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William Swinton, Campaigns of the Army of the Potomac, chapter 2 (search)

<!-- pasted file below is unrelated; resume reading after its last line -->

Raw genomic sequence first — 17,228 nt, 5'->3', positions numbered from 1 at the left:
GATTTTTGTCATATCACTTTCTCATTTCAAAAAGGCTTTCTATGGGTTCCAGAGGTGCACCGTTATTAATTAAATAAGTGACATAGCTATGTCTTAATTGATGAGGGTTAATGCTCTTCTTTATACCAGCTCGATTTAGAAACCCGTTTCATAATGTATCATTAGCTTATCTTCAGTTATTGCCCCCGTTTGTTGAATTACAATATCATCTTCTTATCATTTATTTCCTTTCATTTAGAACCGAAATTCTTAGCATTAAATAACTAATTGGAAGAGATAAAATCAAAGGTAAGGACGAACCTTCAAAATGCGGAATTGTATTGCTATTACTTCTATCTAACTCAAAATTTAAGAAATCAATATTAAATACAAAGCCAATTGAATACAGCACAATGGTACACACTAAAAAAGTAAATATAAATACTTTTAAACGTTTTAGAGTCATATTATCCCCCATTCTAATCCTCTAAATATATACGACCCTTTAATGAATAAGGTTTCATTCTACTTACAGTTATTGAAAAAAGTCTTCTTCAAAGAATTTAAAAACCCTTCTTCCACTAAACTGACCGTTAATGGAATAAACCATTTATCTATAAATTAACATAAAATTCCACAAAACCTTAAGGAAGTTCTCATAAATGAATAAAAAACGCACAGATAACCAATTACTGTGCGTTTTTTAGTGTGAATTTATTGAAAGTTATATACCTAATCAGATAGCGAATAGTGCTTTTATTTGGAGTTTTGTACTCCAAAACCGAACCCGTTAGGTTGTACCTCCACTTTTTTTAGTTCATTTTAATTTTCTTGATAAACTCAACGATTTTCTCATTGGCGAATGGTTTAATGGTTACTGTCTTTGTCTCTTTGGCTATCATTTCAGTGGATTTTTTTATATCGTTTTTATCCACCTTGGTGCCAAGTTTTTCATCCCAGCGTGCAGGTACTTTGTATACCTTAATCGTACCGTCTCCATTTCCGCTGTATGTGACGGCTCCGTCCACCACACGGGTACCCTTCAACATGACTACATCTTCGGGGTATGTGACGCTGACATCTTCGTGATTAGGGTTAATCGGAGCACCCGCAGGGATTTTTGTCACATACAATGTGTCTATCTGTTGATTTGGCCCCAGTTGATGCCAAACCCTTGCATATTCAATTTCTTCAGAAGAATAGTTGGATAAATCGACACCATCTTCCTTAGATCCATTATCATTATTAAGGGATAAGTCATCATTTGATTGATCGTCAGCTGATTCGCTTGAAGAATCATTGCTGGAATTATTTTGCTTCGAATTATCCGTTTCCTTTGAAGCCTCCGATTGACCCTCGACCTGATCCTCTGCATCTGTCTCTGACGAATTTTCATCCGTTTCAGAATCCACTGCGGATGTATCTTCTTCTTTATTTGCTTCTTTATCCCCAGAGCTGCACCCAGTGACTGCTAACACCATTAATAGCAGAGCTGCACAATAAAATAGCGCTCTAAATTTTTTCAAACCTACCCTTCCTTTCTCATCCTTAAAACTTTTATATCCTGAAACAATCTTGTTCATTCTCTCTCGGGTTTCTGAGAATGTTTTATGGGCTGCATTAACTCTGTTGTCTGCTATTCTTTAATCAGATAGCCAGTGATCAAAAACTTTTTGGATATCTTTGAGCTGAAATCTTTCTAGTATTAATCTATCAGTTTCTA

e really in not much better condition. Their chief point of advantage was in the better class of officers created by their system. Nevertheless, the victory long hung in the balance, and might readily have declared itself on either side. General Jordan, chief of staff to Beauregard, informs me that while conducting President Davis up to the battle-ground from Manassas Junction during the progress of the action, and just a short time before the giving way of the Union lines, such were the streams of stragglers and skulkers pouring to the Southern rear, that Mr. Davis fancied Beauregard had been completely beaten. Observing the fact that each even slightly wounded man was escorted by two or three comrades, Mr. Davis exclaimed to Jordan, Battles are not won where several unhurt men are seen carrying off each wounded soldier! At the close of the action, the Southerners were hardly less demoralized than their opponents, so that the idea of pursuit was not to be entertained. On this